Trans. Nov 17 11:46 ET (Nov 17 11:46 ET ) After the Memphis Grizzlies completed a 26-point comeback and shocked the Sacramento Kings on a "miracle" of a buzzer-beating layup by Courtney Lee last Thursday, many Kings fans believed their squad got robbed by an officiating crew and replay-review process that concluded Lee successfully caught a lob from Vince Carter and scooped it up off the backboard in the space of three-tenths of a second. Apparently, the fans weren't the only ones — check out how Kings general manager Pete D'Alessandro's body reacted to the loss: In other Kings news, GM @Pdoro was so incensed by Grizzlies game that he blew a blood vessel in his eye right after the controversial finish — Sam Amick (@sam_amick) November 16, 2014 @sam_amick the truth is in the details... Lol pic.twitter.com/TDm4DxdQy7 — Pete D'Alessandro (@Pdoro) November 16, 2014 Well, now D'Alessandro and the Kings brass have decided to do something about it beyond just bursting blood vessels. As Sacramento radio host Carmichael Dave reported they would, the Kings have officially protested the Nov. 13 loss , according to a league statement issued Monday: [ Yahoo Sports Fantasy Basketball: Sign up and join a league today! ] The basis for the Kings’ protest is that Courtney Lee’s game-winning shot should have been disqualified as having been made after time expired. Under the protest procedures in the NBA Constitution, Memphis and Sacramento each will have an opportunity to submit evidence in support of its position and the protest will be decided by December 2. Here's how the league's constitution, which the NBA made public this past spring as part of Commissioner Adam Silver's push toward increased transparency, lays out the protest process: (a) In order for a Member to protest against or appeal from the result of a game, notice thereof must be given to the Commissioner within forty-eight (48) hours after the conclusion of said game, by a Writing, stating therein the grounds for such protest. No protest may be filed in connection with any game played during the Regular Season after midnight of the day of the last game of the Regular Season. A protest in connection with a Playoff Game must be filed not later than midnight of the day of the game protested. A game may be protested only by a Governor, Alternate Governor, General Manager, or Head Coach. The right of protest shall inure not only to the allegedly aggrieved contestants, but to any other Member who can show an interest in the grounds of protest and the results that might be attained if the protest were allowed. No protest shall be valid unless the Written Notice to the Commissioner thereof is accompanied by a check in the sum of $10,000 (the “Protest Fee”) payable to the order of the Association. If the Member filing the protest prevails, the Protest Fee is to be refunded. If the Member does not prevail, the Protest Fee is to be forfeited and retained in the Association treasury. (b) Upon receipt of a protest, the Commissioner shall at once notify the Member operating the opposing Team in the game protested and require both of said Members within five (5) days to file with him such evidence as he may desire bearing upon the issue. The Commissioner shall decide the question raised within five (5) days after receipt of such evidence. According to James Ham of Kings blog Cowbell Kingdom , Sacramento's submitting evidence that Lee's layup took .377 seconds to complete, and that backup center Ryan Hollins definitely made contact with Vince Carter's inbounds pass, meaning the game clock should have started well before the ball ever got to Lee. "Definitive" evidence of that would seem to need to be something stronger than what we saw in the aftermath of the call: The Kings apparently feel "very confident" that their protest will be upheld. If they're right, as Brett Pollakoff of ProBasketballTalk notes , it'd mark the first time that the league has granted a game protest since January 2008 , when the Miami Heat raised a red flag over a critical error late in a game against the Atlanta Hawks: The Heat protested the game because, with 51.9 seconds remaining in overtime, the Hawks' scoring table personnel incorrectly disqualified the Heat's Shaquille O'Neal – asserting that a foul committed by O'Neal was his sixth foul of the game, when in fact it was only his fifth. The error occurred because the Hawks’ Official Scorer mistakenly attributed to O’Neal a foul at 3:24 remaining in the fourth period that was actually called against the Heat’s Udonis Haslem. NBA Commissioner David Stern found that the Hawks were grossly negligent in committing this scoring error, since they failed to follow league-mandated scoring procedures and failed to respond effectively when the members of the statisticians' crew noticed the mistake. Because of this conduct by Atlanta's personnel, Miami suffered a clear competitive disadvantage, as O’Neal – the Heat’s second leading scorer and rebounder that night – was removed from a one-point game with only 51.9 seconds remaining. Under this unprecedented set of circumstances, the Commissioner granted the Heat's protest, and fined the Hawks $50,000 for their violation of league rules. In that case, the league ruled that the Heat and Hawks would replay the final 51.9 seconds of overtime before their next meeting, which came on March 8, 2008 ... after Shaq had been traded to the Phoenix Suns for Shawn Marion and Marcus Banks. The Hawks held on for a 114-111 win . While that case involved replaying a portion of the game, though, this would require flat-out stripping a win from the West-leading 9-1 Grizzlies and adding one to the ledger for the now 6-4 Kings. That, combined with an apparent lack of "gross negligence" — a referee being seven hundredths of a second slow on starting the game clock and a handful of refs and review officials not seeing conclusive evidence that Hollins made contact with the ball wouldn't seem to quality — makes you think the league might not be likely to uphold this particular protest. Then again, if the Kings really do have indisputable evidence that Hollins tipped Carter's pass, changing the outcome of the game after the fact would not only be warranted, but the right thing to do. With the Grizzlies riding their meat-grinder defense to the top of the conference and the Kings ranking among the league's biggest surprises in the early going, flipping one win and one loss could wind up having major implications in the Western playoff race. It'll be fascinating to learn whether Silver and the league office saw enough merit in Sacramento's evidence to justify such a drastic measure. More NBA coverage: - - - - - - - Dan Devine is an editor for Ball Don't Lie on Yahoo Sports. Have a tip? Email him at firstname.lastname@example.org or follow him on Twitter! Follow @YourManDevine Stay connected with Ball Don't Lie on Twitter @YahooBDL , "Like" BDL on Facebook and follow BDL's Tumblr for year-round NBA talk, jokes and more.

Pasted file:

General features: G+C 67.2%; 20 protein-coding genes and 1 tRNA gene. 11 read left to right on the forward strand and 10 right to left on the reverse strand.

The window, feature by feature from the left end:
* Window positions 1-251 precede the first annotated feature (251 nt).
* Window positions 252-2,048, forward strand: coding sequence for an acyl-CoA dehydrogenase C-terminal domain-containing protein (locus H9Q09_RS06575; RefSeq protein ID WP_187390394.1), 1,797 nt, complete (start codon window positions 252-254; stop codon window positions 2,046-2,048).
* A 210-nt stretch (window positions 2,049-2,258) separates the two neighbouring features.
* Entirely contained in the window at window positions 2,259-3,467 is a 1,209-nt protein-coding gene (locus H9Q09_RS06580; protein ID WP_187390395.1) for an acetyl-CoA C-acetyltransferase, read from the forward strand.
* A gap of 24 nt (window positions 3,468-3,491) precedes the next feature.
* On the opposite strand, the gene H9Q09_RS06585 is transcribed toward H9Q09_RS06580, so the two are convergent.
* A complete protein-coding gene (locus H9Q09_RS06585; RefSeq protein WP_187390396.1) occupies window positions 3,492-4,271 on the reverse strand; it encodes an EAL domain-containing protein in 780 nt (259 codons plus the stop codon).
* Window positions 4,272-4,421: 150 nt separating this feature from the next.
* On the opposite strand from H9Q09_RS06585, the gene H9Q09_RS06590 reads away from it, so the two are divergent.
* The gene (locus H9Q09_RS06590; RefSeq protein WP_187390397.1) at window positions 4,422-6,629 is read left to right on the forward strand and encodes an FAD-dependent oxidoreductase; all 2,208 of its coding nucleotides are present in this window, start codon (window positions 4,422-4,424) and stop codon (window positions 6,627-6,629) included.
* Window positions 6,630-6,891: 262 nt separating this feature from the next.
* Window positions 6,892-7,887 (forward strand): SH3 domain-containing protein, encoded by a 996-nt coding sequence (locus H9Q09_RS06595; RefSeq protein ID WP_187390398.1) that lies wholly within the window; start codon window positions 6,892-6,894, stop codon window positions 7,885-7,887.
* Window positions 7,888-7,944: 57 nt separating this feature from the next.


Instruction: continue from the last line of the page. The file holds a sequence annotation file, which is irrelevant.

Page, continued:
Courtney Lee's controversial basket at the final buzzer gave the Memphis Grizzlies a 111-110 victory over Sacramento and the NBA's best record with an eighth win in nine games. Lee soared into the air to catch an inbounds pass from Vince Carter and fired a off-balance reverse shot through the hoop as time expired. Television replays appeared to show Sacramento's Ryan Hollins getting a hand on the pass, which would have started the clock sooner than it did and wiped out the final .3 of a second before Lee could launch his dramatic desperation winner. Referees reviewed the replay for several minutes before deciding that the basket counted and the Grizzlies had won their 18th regular-season home game in a row, dating to last season.
The Scoop:"The Kings want to see how Hollins plays with DeMarcus Cousins, a move that would allow Cousins to play power forward," writes Jones. Cousins is the only sure thing in Sacramento's frontcourt, as Hollins' arrival further confuses a rotation that could include Jason Thompson, Carl Landry, Reggie Evans, Derrick Williams and rookie Eric Moreland.
The Scoop:The Casspi signing was first reported in late July, while the news about Hollins was first reported on September 17th. Both men are being brought in mostly for their veteran presence and depth, neither will be impact fantasy players next season.